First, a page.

In our busy world, caregiving can become a complicated task especially when multiple family members are involved. Who will take responsibility for what tasks? Often the majority of the work is delegated to the family member who has the most available time.
Caregivers placed in this position feel that this is not always fair and that their brothers, sisters, or other family members take advantage of them. This resentment creeps into family relationships.
The individual with the majority of the caregiving burden burns out and their health may fail. Statistics report that caregiver stress is at an all time high resulting in physical and emotional declines. Exhausted caregivers are taken to task by family members for not doing more. Or the caregivers themselves feel guilty that they are not doing enough to care for their older adult. Many times this is a no win situation unless other family members will commit to providing support through time or money.
Signs of caregiver exhaustion can be seen in the older adult through poor general appearance or hygiene, poor nutrition, dehydration, lack of socialization or missed medical appointments. At times the primary caregiver is so exhausted that they do not notice weight loss or other changes in the older adult that may be seen by other family members who express concern. It is at this point that family disagreements may occur about the best care for the older adult. Some family members may recommend facility placement or in home care because they feel the primary caregiver is unable to provide the best care.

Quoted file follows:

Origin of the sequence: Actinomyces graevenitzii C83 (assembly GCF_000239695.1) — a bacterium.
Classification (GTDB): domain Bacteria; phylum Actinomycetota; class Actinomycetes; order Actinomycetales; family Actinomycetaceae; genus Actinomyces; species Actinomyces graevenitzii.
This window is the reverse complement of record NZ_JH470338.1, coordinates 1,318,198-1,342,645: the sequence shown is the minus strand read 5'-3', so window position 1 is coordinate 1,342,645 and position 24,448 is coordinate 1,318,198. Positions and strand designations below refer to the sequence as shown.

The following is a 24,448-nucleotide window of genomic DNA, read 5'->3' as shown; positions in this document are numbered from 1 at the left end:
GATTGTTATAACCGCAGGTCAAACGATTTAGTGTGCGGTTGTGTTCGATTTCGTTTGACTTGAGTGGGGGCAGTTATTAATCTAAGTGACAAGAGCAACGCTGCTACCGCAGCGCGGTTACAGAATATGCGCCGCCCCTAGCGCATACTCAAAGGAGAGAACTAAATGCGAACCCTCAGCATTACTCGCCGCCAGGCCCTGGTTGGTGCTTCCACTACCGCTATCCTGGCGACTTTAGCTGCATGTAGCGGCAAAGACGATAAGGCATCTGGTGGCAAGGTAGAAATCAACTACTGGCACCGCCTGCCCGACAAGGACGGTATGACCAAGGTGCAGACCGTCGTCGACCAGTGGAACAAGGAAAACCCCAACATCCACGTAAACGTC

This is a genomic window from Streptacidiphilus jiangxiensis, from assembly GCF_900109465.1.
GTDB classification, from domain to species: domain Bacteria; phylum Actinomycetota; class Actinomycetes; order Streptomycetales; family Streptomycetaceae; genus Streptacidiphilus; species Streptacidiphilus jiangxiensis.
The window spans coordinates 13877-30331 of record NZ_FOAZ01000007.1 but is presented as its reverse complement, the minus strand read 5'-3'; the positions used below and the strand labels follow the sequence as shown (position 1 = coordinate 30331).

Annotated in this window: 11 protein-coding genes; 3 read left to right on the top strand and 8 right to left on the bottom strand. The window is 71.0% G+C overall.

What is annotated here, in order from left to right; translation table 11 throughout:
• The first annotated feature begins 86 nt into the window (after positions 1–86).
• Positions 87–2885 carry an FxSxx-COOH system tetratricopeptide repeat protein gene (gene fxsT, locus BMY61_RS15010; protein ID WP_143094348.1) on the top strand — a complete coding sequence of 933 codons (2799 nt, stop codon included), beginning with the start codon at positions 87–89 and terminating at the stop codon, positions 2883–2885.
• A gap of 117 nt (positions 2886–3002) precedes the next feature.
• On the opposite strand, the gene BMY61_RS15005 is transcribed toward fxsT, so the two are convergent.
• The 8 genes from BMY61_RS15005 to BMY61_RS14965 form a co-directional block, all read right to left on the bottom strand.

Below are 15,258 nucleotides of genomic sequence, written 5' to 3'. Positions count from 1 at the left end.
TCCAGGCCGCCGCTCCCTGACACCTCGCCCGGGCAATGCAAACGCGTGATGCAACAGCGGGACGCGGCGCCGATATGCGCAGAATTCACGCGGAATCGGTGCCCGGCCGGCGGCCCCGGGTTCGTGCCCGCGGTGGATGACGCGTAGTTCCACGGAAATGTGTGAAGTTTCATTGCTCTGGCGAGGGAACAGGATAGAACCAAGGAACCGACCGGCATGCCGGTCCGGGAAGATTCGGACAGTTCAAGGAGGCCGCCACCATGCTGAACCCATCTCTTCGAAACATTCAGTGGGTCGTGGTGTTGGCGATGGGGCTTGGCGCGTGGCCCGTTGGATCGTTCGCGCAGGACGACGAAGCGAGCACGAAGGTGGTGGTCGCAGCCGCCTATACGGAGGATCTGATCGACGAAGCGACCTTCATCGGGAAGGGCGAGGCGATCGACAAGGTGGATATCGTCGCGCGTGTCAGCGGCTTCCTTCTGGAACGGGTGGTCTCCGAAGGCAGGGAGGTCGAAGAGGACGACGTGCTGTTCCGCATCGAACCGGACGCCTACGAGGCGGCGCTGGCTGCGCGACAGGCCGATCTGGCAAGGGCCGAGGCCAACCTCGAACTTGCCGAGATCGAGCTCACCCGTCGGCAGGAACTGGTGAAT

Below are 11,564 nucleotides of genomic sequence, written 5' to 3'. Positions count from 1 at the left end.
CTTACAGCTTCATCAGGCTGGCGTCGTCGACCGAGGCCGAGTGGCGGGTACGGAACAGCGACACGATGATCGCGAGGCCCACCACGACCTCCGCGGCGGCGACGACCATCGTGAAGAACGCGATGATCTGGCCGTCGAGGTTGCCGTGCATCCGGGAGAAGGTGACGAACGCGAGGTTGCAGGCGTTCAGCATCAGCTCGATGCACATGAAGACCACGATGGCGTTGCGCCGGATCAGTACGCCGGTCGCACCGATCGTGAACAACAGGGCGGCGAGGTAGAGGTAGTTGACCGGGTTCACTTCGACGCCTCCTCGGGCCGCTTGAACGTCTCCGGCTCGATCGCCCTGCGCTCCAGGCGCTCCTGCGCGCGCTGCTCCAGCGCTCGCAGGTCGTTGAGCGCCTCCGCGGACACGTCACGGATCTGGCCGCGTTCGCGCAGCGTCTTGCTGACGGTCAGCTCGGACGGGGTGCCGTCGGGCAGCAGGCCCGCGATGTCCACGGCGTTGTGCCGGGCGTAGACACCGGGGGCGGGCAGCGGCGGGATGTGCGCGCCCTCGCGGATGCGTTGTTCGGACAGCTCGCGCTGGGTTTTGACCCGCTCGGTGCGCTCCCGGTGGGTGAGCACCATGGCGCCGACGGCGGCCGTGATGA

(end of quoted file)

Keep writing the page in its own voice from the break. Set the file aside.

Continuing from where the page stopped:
In this situation a compromise is usually the best course of action for the older adult and the entire family. The primary caregiver may feel unappreciated or victimized because other family members feel he or she is not providing the best care. While neither side may want to be seen as giving in it may be in the best interests of the older adult to compromise. Outside evaluations from physicians or case managers may also prove helpful in deciding on the best course of action. Many older adults would prefer to remain at home if the cost of care is not prohibitive or if the care necessary does not exceed what can be provided. Many times a trained personal care provider can provide the majority of care when skilled nursing is not needed.
Families should know that there are many options available for assistance so that any one family member need not be overwhelmed. These include not only in home care, but day care, family counseling and other services.
About the Author: Pamela D.Wilson, specializes in planning, counseling and advocacy for older adults. Contact her at The Care Navigator For real estate info related to this article visit Wilson Real Estate